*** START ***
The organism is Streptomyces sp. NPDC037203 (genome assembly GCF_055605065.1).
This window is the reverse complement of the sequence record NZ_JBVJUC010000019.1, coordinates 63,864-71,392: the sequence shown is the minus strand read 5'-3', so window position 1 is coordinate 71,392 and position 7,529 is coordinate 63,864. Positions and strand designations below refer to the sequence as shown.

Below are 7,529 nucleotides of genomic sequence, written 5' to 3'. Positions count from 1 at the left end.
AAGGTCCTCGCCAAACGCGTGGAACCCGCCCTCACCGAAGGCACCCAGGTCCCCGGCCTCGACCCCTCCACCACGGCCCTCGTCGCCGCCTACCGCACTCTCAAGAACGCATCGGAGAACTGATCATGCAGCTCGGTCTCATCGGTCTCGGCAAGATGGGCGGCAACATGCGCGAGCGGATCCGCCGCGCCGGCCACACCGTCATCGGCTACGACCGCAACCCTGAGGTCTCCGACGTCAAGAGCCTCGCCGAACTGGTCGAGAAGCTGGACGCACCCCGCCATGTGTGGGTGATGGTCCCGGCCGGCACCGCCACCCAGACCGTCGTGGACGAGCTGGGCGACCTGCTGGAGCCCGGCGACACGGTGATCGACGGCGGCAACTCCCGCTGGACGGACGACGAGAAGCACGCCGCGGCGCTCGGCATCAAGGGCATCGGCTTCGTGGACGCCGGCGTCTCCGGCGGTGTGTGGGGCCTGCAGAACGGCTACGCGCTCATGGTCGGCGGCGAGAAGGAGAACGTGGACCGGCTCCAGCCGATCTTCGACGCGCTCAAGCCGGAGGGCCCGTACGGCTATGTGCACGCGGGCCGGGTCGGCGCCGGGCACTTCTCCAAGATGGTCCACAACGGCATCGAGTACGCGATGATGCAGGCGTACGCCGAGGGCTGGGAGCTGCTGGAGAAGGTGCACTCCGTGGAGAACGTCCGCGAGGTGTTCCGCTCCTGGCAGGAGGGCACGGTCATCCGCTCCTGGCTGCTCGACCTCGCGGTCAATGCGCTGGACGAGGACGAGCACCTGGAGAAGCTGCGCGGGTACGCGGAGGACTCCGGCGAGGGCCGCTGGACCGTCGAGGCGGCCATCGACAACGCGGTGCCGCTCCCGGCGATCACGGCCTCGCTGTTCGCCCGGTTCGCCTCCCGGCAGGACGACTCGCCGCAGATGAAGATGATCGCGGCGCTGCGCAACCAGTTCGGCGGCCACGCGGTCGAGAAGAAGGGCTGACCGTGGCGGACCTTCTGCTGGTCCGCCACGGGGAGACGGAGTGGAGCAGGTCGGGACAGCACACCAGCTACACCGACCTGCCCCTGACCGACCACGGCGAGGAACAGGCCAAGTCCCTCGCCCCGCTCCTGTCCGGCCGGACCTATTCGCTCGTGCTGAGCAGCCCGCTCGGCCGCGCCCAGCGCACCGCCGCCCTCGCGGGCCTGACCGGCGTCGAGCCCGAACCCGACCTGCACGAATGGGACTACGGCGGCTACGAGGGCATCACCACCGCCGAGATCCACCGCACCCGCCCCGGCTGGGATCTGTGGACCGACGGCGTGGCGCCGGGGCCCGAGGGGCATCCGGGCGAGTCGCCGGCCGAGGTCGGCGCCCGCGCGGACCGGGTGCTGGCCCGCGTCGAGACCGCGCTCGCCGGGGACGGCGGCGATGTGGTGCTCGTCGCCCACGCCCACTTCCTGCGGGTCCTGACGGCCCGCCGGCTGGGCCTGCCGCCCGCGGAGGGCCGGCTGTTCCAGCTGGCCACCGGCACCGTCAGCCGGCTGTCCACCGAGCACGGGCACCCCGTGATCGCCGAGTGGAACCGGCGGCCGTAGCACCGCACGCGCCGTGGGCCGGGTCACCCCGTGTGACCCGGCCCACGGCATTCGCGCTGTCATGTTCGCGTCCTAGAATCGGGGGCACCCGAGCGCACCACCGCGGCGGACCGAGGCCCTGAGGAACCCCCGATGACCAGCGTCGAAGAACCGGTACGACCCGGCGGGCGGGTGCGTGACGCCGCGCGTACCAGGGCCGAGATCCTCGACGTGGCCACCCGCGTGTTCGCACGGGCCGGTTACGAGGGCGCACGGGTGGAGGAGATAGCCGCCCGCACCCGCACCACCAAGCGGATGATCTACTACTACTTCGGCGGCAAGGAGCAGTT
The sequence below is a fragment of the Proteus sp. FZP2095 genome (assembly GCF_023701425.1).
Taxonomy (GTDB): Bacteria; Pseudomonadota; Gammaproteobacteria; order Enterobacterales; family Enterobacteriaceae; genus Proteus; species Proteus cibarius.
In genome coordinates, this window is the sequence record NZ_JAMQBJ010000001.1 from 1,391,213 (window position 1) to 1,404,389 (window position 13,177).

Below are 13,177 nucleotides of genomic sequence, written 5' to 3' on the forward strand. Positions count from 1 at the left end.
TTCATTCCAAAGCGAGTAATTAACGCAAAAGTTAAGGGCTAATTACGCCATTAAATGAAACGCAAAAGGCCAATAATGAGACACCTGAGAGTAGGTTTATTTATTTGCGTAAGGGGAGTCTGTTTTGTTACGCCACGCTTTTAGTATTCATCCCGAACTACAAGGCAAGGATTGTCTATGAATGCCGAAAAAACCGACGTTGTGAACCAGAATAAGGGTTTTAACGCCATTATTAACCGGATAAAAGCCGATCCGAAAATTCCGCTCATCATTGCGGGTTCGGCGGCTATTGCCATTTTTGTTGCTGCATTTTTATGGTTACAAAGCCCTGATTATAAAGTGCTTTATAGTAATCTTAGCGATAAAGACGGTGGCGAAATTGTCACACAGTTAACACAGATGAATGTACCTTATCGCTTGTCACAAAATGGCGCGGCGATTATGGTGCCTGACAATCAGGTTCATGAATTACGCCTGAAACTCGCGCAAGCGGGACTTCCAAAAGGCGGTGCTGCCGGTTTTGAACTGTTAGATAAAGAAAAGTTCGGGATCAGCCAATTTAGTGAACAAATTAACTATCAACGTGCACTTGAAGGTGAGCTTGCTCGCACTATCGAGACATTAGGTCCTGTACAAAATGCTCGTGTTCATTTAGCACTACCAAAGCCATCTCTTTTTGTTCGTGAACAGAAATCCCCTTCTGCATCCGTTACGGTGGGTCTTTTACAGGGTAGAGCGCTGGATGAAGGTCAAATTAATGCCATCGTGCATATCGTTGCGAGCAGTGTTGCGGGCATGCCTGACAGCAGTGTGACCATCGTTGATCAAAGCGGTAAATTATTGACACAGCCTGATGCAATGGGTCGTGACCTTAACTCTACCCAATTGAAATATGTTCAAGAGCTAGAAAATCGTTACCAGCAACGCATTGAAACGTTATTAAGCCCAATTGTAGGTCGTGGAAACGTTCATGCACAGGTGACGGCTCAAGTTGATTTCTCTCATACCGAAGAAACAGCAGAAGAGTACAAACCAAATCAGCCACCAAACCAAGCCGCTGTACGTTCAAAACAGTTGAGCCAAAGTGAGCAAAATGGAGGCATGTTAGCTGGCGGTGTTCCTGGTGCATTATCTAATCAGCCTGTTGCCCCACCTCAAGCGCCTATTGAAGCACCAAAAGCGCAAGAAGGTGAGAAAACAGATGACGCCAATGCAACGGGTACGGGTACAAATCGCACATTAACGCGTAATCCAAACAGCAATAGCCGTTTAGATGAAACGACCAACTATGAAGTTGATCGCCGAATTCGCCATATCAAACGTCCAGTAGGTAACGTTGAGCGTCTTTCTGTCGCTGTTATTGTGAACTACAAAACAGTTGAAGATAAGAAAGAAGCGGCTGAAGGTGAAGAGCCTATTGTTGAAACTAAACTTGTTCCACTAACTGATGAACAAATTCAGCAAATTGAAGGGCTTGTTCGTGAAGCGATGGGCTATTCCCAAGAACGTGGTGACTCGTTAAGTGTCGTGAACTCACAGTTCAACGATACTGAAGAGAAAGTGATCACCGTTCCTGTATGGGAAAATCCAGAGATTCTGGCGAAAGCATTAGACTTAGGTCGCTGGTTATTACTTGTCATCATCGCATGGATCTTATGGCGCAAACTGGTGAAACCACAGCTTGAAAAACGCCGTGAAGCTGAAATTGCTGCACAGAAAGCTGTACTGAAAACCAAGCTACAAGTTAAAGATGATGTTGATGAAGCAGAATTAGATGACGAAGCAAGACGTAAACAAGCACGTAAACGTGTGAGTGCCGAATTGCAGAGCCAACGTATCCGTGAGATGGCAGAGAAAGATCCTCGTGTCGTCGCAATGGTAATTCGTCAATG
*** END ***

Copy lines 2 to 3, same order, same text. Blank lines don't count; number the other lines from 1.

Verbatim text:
This window is the reverse complement of the sequence record NZ_JBVJUC010000019.1, coordinates 63,864-71,392: the sequence shown is the minus strand read 5'-3', so window position 1 is coordinate 71,392 and position 7,529 is coordinate 63,864. Positions and strand designations below refer to the sequence as shown.

Below are 7,529 nucleotides of genomic sequence, written 5' to 3'. Positions count from 1 at the left end.